Suu Kyi best bet for Rohingyas
By S. N. M. Abdi
September 15, 2015
I have a golden piece of advice for Aung San Suu Kyi ahead of the Nov. 8 landmark general election in Myanmar. The upcoming polls will not only decide her political future but will be a major test for the fledgling democracy battling military rule in one of the most secretive corners of the world.
Let me say upfront that I have a vested interest in Suu Kyi’s electoral success and am offering the advice in the earnest hope that the Nobel Peace laureate will stand by Rohingya Muslims, who are being subjected to the worst form of apartheid in the 21st century, after taking over the reins of her country.
As a first step, Suu Kyi must take a leaf out of Sonia Gandhi’s book. She should zero in on her own Manmohan Singh in order to defeat the generals’ designs to deny her the presidency through Clause 59(F) of the military-drafted constitution. The clause disqualifies anyone whose spouse or children are foreign nationals from holding Myanmar’s highest office.
Michael Aris, her late husband, was a British academic. Her sons, Alexander and Kim, hold British passports. So even if Suu Kyi’s National League for Democracy wins hands down and NLD MPs want Suu Kyi as president, she still won’t be sworn in as president thanks to 59(F) the sole purpose of which is to ensure that she never becomes the country’s ruler.
In 2004, Bharatiya Janata Party (BJP) had made a big issue out of Gandhi’s “foreign” origin after she led the Congress Party to a massive victory evicting the BJP from power. Although the Indian constitution didn’t disqualify her from becoming prime minister, she stumped everyone by stepping aside and appointing her proven loyalist, Manmohan Singh, as the premier. The masterstroke silenced the BJP and cleared the decks for Gandhi to rule by proxy from 2004 to 2014.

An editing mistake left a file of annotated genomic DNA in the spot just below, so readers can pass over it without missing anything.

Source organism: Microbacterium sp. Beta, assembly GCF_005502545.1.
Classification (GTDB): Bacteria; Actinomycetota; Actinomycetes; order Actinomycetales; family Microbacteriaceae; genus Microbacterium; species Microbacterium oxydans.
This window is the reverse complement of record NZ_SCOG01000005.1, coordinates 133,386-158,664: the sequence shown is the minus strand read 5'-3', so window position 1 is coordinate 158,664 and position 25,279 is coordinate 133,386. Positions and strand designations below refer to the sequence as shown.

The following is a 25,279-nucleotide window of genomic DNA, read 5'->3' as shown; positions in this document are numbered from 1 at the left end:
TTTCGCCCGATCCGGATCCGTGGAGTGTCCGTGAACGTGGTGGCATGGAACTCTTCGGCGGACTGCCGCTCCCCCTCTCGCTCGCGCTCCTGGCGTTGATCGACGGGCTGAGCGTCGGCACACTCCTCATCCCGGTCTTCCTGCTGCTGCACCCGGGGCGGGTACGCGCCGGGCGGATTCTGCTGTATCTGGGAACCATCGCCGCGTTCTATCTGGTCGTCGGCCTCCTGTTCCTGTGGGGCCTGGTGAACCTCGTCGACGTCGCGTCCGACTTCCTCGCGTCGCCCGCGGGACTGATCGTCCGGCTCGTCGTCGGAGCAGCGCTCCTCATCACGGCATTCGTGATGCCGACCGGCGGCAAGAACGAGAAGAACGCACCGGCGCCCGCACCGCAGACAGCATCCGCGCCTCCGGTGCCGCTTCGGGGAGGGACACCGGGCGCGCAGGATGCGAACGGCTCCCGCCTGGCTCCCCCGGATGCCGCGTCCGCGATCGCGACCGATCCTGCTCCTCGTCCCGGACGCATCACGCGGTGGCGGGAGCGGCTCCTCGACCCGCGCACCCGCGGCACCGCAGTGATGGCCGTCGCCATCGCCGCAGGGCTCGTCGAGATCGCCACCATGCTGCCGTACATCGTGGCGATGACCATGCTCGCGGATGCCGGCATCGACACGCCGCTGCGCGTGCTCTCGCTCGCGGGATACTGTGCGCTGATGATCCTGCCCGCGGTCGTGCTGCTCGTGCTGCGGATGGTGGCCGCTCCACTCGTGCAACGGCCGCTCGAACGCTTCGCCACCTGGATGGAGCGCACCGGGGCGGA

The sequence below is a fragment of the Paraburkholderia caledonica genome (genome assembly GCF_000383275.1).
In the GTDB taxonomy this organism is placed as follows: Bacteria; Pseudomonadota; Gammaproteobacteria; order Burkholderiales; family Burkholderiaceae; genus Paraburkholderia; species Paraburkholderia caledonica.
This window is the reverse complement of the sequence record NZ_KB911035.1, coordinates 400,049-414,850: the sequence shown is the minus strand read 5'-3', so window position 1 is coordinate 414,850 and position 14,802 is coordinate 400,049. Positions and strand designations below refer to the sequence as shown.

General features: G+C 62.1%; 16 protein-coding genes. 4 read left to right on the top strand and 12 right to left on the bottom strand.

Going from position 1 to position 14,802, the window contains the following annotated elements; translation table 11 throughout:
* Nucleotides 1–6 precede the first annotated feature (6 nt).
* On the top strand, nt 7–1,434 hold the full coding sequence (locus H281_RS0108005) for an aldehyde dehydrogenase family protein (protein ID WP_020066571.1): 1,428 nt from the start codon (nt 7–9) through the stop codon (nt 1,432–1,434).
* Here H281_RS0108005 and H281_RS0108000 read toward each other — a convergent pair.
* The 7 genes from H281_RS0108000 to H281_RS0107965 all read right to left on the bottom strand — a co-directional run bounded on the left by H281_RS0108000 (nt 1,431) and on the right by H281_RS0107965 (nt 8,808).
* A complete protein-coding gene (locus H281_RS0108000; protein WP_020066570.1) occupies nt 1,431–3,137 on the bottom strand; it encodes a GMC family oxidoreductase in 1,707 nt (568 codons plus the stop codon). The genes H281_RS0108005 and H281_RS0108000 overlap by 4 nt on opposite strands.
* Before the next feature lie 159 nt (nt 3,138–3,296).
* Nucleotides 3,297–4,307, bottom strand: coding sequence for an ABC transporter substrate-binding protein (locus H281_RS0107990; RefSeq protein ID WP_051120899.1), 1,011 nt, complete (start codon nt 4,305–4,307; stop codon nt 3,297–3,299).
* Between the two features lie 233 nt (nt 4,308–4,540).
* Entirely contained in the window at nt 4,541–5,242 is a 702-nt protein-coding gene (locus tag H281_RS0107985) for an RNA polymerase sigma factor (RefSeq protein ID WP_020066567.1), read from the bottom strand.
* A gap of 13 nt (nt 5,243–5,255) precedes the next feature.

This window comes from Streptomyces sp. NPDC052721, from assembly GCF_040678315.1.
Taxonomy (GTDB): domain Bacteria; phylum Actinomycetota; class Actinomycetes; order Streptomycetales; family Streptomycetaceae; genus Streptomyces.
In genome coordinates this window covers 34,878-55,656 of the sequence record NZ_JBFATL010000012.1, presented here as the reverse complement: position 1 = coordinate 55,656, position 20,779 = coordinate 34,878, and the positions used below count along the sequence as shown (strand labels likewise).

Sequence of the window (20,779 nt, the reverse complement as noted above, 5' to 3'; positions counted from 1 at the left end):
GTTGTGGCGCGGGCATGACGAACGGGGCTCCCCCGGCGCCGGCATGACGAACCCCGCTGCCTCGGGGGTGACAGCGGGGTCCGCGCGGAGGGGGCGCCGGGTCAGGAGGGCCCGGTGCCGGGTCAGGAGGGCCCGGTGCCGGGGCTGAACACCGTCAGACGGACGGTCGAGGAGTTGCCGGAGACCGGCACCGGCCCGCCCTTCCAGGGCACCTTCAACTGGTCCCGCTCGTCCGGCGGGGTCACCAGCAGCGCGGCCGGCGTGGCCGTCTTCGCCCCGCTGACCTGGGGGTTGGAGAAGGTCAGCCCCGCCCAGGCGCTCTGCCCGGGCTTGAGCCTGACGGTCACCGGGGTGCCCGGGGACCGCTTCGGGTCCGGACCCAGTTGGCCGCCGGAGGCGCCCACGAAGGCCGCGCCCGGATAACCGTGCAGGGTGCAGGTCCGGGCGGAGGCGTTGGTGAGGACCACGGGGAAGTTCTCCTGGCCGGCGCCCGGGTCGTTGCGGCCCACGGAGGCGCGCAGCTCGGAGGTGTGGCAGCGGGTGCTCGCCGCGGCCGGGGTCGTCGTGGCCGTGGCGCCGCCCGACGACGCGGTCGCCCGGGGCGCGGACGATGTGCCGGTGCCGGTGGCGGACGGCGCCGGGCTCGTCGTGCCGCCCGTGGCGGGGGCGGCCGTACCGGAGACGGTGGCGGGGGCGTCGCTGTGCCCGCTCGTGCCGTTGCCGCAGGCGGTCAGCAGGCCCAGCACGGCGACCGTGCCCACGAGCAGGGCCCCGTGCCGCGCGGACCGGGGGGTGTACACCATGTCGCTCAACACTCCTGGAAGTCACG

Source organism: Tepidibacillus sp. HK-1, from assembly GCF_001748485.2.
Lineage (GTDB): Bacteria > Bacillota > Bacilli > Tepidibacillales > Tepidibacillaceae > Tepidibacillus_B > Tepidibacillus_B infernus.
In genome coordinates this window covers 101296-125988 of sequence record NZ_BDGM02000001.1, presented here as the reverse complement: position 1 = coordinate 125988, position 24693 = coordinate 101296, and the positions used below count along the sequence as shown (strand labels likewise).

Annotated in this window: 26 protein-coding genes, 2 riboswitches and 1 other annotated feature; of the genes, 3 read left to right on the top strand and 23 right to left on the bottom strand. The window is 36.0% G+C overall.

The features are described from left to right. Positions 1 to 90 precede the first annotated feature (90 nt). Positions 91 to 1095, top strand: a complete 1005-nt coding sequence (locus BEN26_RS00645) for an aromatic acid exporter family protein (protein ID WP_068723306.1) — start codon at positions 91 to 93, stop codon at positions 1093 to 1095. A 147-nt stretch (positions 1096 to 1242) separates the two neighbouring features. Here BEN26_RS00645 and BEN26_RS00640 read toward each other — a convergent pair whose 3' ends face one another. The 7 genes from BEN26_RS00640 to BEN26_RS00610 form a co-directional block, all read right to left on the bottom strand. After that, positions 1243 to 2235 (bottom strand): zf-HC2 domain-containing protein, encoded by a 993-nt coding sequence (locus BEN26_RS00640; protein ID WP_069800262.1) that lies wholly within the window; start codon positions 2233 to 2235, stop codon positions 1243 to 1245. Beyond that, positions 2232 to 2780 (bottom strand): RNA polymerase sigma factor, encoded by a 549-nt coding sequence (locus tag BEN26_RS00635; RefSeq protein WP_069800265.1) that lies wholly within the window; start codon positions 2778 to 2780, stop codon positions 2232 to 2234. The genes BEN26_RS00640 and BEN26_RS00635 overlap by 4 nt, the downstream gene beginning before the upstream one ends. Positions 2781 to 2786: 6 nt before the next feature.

Now Suu Kyi must quickly find her own Manmohan Singh — an NLD MP in whom she has full faith: Someone who will happily be her puppet. After the NLD’s victory in the November election, Suu Kyi can appoint as president a party MP who enjoys her unwavering trust and will unquestioningly execute all her orders. This is the best way to bypass Section 59F and beat the generals at their own game.
Just last month, Iyad Madani, Secretary General of Organisation of Islamic Cooperation (OIC), articulated the concern of all right thinking citizens of the world when he urged Suu Kyi to speak up for Myanmar’s 1.3 million Rohingya Muslims who are being systematically disenfranchised in the run-up to the general election.
It is hardly feasible for Suu Kyi to take up cudgels on behalf of Rohingya Muslims right away. Any such move would immediately alienate Buddhists who account for nearly 90 percent of Myanmar’s population. And, without Buddhist support, there is no question of NLD emerging as the single largest party — a prerequisite for Suu Kyi’s Manmohan Singh becoming the president.
The persecution of Rohingya Muslims is comparable to the oppression of blacks in South Africa or Jews in Hitler’s Germany. Already, there are restrictions on their movement within the country, employment and access to education and health care. A Rohingya couple is not allowed to have more than two children. And now authorities are stripping them of their right to vote, which would reduce them to a zero.
Suu Kyi is a wise and experienced 70-year-old lady. She is a global human rights hero. The citation for her 1991 Nobel Peace Prize explicitly said the awarding committee wanted to honor her “for her unflagging efforts and to show its support for the many people throughout the world who are striving to attain democracy, human rights and ethnic conciliation by peaceful means.”
Let’s hope and pray that Suu Kyi emerges as the most powerful person in Myanmar after the general election. She is the best bet for Rohingya Muslims being subjected to pogrom after pogrom. Many have slammed her for not taking a firm stand against Buddhist extremism. One hopes that she will take a bold and principled stand after coming to power and do whatever is necessary to safeguard Rohingya rights.
Without her, Rohingyas are doomed to statelessness, unless of course Myanmar’s ASEAN neighbors like Malaysia, Thailand and Indonesia fully backed by the US step in and knock some sense into Buddhist heads before it’s too late.